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A Donde Vayas, Guero?: Beck’s Chaotic Dance into Dystopia

written by: on January 5, 2012

It’s slightly derisive Mexican slang for “white boy.” Or someone who is fair-haired, fair-skinned and ungraceful. It was the ninth studio album of one such boy, almost a decade after that high-school-dropout-turned-urban-mystic Beck Hansen sat down with the Dust Brothers to record Odelay (the work still considered his masterpiece) and yet the magic was so tangible it was as if no time had passed at all.

Let us judge an album by its cover: there are disembodied heads used as stools, children in anachronistic military dress, shades of maroon and brown, human puppets and bats. By all appearances, it is a strange and deeply dystopian world. Marcel Dzama, its creator, has since become one of the most omnipresent artists of the new century, a seemingly permanent fixture at MoMA as well as contemporary album covers and music videos since. The cover of Guero stirs malaise with images at once familiar and twistedly bizarre.

Lest the appearance be lingered on too long—the first rollicking distortion of “E-Pro” throws the listener headlong into the world of the album, speeding toward it out of a dark desert, “Hangin’ on to the devil I know/All my troubles I hang on your trigger.” The “na-nah” sensibility of the riff is quickly forgiven by the automatic imagery, the insistent thump of the Beastie’s “So What’cha Want” impelling the groove.

It’s testament to the power of this album that Beck never lets the bitter taste settle, preferring to sink it in further with each successive spoonful. His deadpan, raplike delivery on “Qué Onda Guero,” paired with a glazed and miasmic moan create a strange sunny vibe, “Abuelitas with plastic bags/Walking to the church with the Spanish candles/Dirty boracho says, ‘Que putas!’/Andale, Joto, your popsicle’s melting.” Beck continually mixes the vulgar with the poetic, conversation with monologue the Chicano with the English. Go figure, it gets pretty damn humorous sometimes.

What is the world of Guero? A kind of parallel Los Angeles—rife with vegetable vans, burning skies, military family photo-ops, company missiles and rent-a-cops—a fusion of the digital and the natural. How he manages to convince anyone of such a teeming urban sprawl, a violent melting pot and hazy land of artifice—well, never mind. Hansen buries himself in its existence, dichotomizing everything he sees with surrealist eyes.

The music video for “Girl” offered the first “live-action” view into Guero: the artist donning the familiar olive-green jacket, cruising around the barrio in an El Camino, jamming with mariachis and even joining a picnic featuring a piñata of his likeness. It’s a pretty, lovelorn ditty with a playful bounce to his “sun-eyed” belle. The chorus couplet, “And I know I’m gonna make her die/Take her where her soul belongs,” is so baleful, it might have single-handedly kept the song out of the Top 40. Then again, Beck’s fanciful exposition can turn just about any image on its head. He keeps a sense of irony and self-censorship, any claim of “Make your dreams out of papier mâché,” is quickly followed by, “Cliché wasted, hate taste-tested” (“Hell Yes”).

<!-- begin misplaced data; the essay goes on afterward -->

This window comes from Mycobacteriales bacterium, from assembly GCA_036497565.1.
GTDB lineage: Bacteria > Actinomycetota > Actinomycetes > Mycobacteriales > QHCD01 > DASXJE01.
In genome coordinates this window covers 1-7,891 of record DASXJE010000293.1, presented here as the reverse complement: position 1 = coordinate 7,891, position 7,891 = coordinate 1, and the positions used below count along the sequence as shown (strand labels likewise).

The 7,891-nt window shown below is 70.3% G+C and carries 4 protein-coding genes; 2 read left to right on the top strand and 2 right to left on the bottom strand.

The Slacker Funk of “Earthquake Weather” is lent a pair of hands from Monkey Mark, who accents the push and pull of the chorus with warped organ slices. “Broken Drum,” the bard’s tribute to Elliot Smith, uses slide acoustic, paired with wistful piano notes and deep-digging distortion to drive its message home, “I’ll never forget you.”

Swirling masses of voices—some comprehensible, others muttering and sinister—surround the songs. The album is loud like a street corner it interjects over its own points. But even when all the bells and whistles cut out and the composition is stripped to its most barebone elements, as with “Go It Alone,” featuring Jack White on bass, there’s still that raw power to it, a soulful wit that’s infectious and absorbing.

Through the driving blues shuffle of “Scarecrow,” the ball-and-chain folk spiritual “Farewell Ride,” there are points where it’s not clear whether the singer is a guero after all. Guero is often compared with Mutations, although really it’s a much more honed sound—the artist combining his many sides as if they were never apart. In effect, it’s an album that synthesizes just about every modern American genre, seeped in a variety Latin styles.

Guero’s titanic influence is attested to by its fans: Beastie Boys, David Lynch, Boards of Canada, Danger Mouse, Air, Pharrell and Diplo, to name a very few. The album has been remixed and remixed and remixed to the extent that Guerolito, its official tribute album, is almost as vital a pressing. Around Guero’s release in 2005, a reimagining seemed to surface every week from some new artist or another—generating no small deal of hype.

Although it hasn’t achieved the status of Odelay or Sea Change, it also doesn’t beg for it. It’s a strange journey, one that’s hard to make sense of, and by the end goes out the “Emergency Exit,” leaving the listener in a place where “it’s a little too much to ask of faith/A little late to wait for fate.” But then, that’s also its supreme beauty. There is no discernable message to Guero, no preaching—just a busy emptiness, an unfathomable amount of information “when darkness has fallen”—where one’s only salvation is to respond with the same chaotic indifference.

Beck – Guero tracklist:

  1. “E-Pro”
  2. “Qué Onda Guero”
  3. “Girl”
  4. “Missing”
  5. “Black Tambourine”
  6. “Earthquake Weather”
  7. “Hell Yes”
  8. “Broken Drum”
  9. “Scarecrow”
  10. “Go It Alone”
  11. “Farewell Ride”
  12. “Rental Car”
  13. “Emergency Exit”